Following a literature review on the advantages and disadvantages of currently available mosaic backing methods, an alternative backing method was proposed based on two lime-based mortar layers. The first layer includes a thin, low-strength mortar with high lime content to provide chemical and physical compatibility with the mosaic tesserae. This layer also functions as an intervention layer to provide reversibility (i.e., to safely separate the mosaic from its support should this be necessary). The second layer is a stronger and thicker supporting layer with cost-effective panel reinforcement for structural purposes.
To assist in choosing mortar and reinforcement materials for testing, GCI conducted a survey of locally available materials in the countries of the MOSAIKON Initiative. Based on the survey results, four lime-based mortar types (lime, natural hydraulic lime [NHL], lime-pozzolan [LP] and lime-Portland cement [LC]) and three types of cost-effective panel reinforcements (paving [Geonets], floor- and light-shade plastic grids) were included in the research program.
The costs of the studied panels are in the range of $20–$30 per square meter while the cost of the European produced honeycomb aluminum panels available in the region is $450–$550 per square meter.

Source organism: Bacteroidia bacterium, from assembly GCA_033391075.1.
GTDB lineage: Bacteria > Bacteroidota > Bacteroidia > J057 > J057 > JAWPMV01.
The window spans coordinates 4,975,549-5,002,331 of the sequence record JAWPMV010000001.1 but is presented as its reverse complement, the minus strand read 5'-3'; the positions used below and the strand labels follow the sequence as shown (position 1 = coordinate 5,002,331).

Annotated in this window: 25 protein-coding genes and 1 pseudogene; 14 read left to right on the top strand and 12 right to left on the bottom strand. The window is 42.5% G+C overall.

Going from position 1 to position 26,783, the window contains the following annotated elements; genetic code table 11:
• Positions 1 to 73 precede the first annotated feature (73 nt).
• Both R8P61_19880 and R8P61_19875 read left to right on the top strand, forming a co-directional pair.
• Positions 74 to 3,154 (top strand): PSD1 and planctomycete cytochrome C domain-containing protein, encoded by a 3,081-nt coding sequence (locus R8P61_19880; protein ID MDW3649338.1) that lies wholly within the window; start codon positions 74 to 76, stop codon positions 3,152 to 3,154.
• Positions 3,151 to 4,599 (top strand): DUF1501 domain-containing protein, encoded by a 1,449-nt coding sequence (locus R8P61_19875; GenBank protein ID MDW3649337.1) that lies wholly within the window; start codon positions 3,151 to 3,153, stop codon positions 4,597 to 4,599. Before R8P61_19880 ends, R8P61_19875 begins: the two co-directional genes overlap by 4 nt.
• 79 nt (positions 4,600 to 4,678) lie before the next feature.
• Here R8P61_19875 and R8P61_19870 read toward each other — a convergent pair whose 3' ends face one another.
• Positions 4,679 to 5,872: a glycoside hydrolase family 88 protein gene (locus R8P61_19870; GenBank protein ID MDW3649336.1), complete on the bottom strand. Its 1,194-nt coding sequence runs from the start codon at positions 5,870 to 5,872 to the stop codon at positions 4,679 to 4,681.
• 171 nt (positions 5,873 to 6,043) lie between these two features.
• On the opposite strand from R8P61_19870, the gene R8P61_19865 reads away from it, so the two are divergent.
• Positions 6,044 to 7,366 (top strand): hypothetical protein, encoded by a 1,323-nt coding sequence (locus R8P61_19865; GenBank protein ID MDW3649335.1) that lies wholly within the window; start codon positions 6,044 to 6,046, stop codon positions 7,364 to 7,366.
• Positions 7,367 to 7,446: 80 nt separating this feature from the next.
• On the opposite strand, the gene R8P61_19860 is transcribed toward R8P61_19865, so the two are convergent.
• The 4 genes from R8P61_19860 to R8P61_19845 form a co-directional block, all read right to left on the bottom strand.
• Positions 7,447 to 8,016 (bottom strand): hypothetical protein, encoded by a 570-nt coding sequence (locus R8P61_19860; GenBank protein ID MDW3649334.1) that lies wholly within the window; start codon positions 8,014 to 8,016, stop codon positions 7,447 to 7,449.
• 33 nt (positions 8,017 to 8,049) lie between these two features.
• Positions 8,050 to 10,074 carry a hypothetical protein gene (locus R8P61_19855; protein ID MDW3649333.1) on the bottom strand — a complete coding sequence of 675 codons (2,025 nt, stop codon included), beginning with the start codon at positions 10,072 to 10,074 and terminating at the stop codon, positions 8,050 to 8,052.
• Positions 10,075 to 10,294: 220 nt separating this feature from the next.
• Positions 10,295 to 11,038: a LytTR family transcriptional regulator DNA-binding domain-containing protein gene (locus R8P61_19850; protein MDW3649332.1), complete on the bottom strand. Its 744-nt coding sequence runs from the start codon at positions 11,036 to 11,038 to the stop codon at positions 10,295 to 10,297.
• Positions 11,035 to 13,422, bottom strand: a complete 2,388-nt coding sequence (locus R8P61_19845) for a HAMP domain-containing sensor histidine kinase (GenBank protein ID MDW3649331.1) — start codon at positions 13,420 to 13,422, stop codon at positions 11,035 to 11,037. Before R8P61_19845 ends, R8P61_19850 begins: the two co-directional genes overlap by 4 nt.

The experimental program began with testing fifty-five mortar formulations to determine which combinations met the required mechanical and physical properties. GCI's aim is to make the backing as lightweight as possible while providing adequate flexural strength to support various sizes of mosaic pavements and to permit their safe transport.
Mid- and large-scale mockup testing
At present, research continues with testing of mid-scale mock-ups (16.5 cm x 25.5 cm) prepared using eleven selected mortar combinations, a variety of reinforcements, and commercially available travertine tesserae.
These mockups are being tested to determine:
(a) influence of reinforcing panels on load-bearing capacity, toughness, and deflection of the backing
(b optimal thickness of layers based on deflection
(c) bond between the intervention and supporting layers and between the reinforcement and supporting layers
(d) long-term durability of plastic reinforcement panels and overall backing
(e) final weight of backing systems
(f) effectiveness of the intervention layer (i.e. reversibility)
After completion of the mid-scale mockups, a limited number of large-scale mockups will be prepared and tested.